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Education

  • SHELBY COUNTY SCHOOL BOARD: Three lanes could extend to Rocket Lane

    If you often find yourself inconvenienced by traffic along U.S. 60 at Shelby County High School, you may be glad to hear that a solution is in the works.

    The Shelby County Board of Education will consider allowing the Kentucky Transportation Cabinet to purchase a small portion of their property and grant a temporary construction easement at Thursday’s regularly scheduled meeting at Shelby County High School, 1701 Frankfort Road, Shelbyville. The property is part of the state’s planned expansion for the road.

  • Grant helps JHS curb violence

    With an objective of curbing bullying and dating violence in Shelby County, Jewish Hospital Shelbyville will use nearly $290,000 in grant funds to support the Green Dot and Safe Dates programs, which are aimed at reducing the number of students who are threatened, attacked or hurt.

    These programs will provide education to students in the community on bullying, as well as the knowledge to identify aggressive acts and skills to reduce the number of incidents.

  • District prepares to go digital

    Chief Operations Officer Eddie Oakley presented to the board of education Thursday an update regarding the details for the distribution of 2,000 Chromebooks to all ninth through twelfth grade students in the district.

    Oakley said they are anticipating deploying the devices around the beginning of October.

    In the meantime, he said, the district is getting everything in order to ensure the devices are ready for student use.

    Preparing them for distribution –cataloging, coding, and imaging every device– will take around two weeks.

  • SHELBY COUNTY SCHOOL BOARD: Drug testing program to include eighth graders

    The Shelby County Board of Education has elected to include eighth graders in the district’s pilot program for the athletic drug testing.

    Director of Student Services Dave Weedman shared with the board during Thursday’s regular meeting the details of the drug-testing program that the district’s plans to pilot for the 2015-16 school year and board members were displeased that the younger students were omitted from the eight-page draft.

  • An excited return

    With warm sunshine and hardly a cloud in the sky, Wednesday was a picturesque day for children to return to school.  And with bright smiles and warm hugs the attitudes of students and faculty members appeared just as ideal as the weather.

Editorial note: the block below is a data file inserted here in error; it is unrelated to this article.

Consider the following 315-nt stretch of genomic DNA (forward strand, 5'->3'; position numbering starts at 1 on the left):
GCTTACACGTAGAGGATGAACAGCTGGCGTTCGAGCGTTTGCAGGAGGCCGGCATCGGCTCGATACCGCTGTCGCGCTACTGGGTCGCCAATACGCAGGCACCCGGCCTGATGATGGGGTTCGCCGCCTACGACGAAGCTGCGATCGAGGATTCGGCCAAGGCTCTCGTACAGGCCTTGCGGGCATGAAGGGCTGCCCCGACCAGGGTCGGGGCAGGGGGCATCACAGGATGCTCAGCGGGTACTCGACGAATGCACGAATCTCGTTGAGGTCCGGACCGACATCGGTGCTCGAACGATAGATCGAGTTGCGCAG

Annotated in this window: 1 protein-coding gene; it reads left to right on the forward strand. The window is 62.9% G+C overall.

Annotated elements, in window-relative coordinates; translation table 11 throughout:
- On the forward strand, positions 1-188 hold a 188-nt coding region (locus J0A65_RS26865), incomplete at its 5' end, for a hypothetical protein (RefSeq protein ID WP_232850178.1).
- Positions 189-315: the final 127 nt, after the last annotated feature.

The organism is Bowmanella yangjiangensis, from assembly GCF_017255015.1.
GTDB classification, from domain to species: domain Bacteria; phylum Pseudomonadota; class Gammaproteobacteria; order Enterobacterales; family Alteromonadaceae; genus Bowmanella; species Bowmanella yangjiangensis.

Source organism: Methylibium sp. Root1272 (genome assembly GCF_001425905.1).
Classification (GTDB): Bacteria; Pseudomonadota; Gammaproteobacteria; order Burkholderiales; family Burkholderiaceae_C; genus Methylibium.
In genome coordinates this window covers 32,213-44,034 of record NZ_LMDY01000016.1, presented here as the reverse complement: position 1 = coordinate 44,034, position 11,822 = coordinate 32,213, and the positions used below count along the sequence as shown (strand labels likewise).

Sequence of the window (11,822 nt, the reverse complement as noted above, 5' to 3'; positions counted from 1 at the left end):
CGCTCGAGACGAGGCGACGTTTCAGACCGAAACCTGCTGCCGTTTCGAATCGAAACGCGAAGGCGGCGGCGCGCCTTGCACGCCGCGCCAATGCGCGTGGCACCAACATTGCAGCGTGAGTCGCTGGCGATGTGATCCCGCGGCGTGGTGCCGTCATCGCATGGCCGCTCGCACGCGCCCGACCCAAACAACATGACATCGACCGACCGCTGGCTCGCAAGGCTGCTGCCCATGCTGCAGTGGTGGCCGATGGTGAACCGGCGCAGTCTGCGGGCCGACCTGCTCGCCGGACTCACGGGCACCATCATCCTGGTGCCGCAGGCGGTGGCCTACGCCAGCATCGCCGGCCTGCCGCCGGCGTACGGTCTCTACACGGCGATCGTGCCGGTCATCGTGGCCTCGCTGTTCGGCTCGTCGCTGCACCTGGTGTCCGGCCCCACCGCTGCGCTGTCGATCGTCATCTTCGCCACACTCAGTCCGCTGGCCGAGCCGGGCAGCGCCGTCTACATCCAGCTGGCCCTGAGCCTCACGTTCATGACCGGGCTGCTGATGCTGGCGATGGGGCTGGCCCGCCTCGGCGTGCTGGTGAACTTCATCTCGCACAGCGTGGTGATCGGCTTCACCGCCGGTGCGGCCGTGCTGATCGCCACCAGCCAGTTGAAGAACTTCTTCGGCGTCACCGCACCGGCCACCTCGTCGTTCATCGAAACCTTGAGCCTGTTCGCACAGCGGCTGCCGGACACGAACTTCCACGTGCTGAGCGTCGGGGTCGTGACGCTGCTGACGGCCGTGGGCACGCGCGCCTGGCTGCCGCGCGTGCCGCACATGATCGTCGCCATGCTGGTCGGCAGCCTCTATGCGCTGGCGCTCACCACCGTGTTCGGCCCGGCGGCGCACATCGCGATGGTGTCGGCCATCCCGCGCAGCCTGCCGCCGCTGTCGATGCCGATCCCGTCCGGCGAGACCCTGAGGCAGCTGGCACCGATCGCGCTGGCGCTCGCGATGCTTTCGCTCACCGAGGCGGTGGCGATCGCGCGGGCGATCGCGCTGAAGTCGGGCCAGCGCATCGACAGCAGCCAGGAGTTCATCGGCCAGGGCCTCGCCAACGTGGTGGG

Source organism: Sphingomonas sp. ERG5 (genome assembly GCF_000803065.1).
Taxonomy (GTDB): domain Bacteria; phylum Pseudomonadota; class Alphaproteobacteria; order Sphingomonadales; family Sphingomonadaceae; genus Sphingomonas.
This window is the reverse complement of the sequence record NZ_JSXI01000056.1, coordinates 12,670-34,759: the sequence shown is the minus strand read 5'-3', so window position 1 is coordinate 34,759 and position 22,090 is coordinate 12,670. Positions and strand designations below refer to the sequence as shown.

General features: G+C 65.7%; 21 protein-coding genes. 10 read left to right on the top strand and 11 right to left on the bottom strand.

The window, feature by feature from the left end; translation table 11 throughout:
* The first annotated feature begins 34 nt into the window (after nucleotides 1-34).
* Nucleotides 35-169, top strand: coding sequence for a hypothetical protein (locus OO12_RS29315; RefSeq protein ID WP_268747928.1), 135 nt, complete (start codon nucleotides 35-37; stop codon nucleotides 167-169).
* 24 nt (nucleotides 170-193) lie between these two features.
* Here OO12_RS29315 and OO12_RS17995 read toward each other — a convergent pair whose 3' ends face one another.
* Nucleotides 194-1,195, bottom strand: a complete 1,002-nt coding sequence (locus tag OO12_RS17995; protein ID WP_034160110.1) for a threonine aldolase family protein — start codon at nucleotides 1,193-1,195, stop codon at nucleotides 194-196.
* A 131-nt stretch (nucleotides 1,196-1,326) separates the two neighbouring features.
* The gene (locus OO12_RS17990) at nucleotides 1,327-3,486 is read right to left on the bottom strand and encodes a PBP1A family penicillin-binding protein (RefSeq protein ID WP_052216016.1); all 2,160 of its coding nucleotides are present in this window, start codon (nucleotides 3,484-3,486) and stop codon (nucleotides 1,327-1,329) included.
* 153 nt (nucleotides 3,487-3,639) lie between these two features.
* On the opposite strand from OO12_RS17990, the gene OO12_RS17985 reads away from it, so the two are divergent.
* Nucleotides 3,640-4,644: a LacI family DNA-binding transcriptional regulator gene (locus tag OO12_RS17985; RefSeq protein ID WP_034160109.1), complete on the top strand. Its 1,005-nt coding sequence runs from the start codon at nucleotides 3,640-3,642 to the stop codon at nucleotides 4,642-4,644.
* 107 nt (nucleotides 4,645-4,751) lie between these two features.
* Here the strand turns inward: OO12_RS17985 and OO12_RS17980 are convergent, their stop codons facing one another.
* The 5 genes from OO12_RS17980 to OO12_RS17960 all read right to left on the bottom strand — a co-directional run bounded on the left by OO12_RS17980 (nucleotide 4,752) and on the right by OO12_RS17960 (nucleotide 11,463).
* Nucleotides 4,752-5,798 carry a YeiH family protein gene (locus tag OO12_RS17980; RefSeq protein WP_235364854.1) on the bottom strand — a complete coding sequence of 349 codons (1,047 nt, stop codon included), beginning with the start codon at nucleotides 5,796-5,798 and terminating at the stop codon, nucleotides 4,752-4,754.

Shelby County Public Relations Coordinator Ryan Allan said the positive energy was evident.

    “Just the enthusiasm across the district almost feels different this year,” he said, noting the beautiful weather may have been a factor.

  • Swim schedule sinks coach

    After a summer of heated negotiations proved futile, the Shelbyville/Shelby County Parks and Rec. system settled on a swim practice schedule that has left some up in arms and two high school swim teams without a coach.

    J.P. LaVertu has reluctantly resigned from the position as swim coach for both Shelby County and Collins high schools.

    “Due to some scheduling conflicts with his work schedule it basically made it impossible for him to do morning practices,” said Collins Athletics Director Randy Fawns.

  • Linking classes

    It was a day of new experiences for many at Collins High School Monday as Mike Clark addressed a room of young students as principal for the first time.

    “You are going to have some freedoms that you wouldn’t necessarily have enjoyed in the middle schools, but you are also going to have some [higher] expectations,” he said.

  • SHELBY COUNTY SCHOOL BOARD – District to discuss drug testing details

    The Shelby County Board of Education will discuss the implementation of a recently approved drug testing pilot program for athletes when they convene Thursday at 7 p.m. at the district offices, 1155 Main Street, Shelbyville.

    The board voted unanimously to approve a one-year pilot of the program in May in an effort to ease peer pressure for student athletes.

  • Expanding knowledge

    As students across Shelby County pour into their classrooms next week, a young school will welcome its inaugural class of first grade students.

    Discovery Gym, located at 116 Main Street in Shelbyville, has expanded its building and is broadening the curriculum to include first graders for the first time since opening in 2012.

    “We opened up [in] July three years ago and we started out with morning preschool just a couple days a week and gymnastics in the evening,” said Discovery Gym owner and teacher Laura Shelton.

  • The cost of education

    Back-to-school shopping is a financially plaguing problem for many. So last month Shelby County Public Schools Superintendent James Neihof suggested parents restrict their supply list spending at $25.

    And while the cap is helpful, it is just a drop in the bucket for many parents when it comes to back-to-school shopping, which is now considered the second largest spending season next to the winter holidays.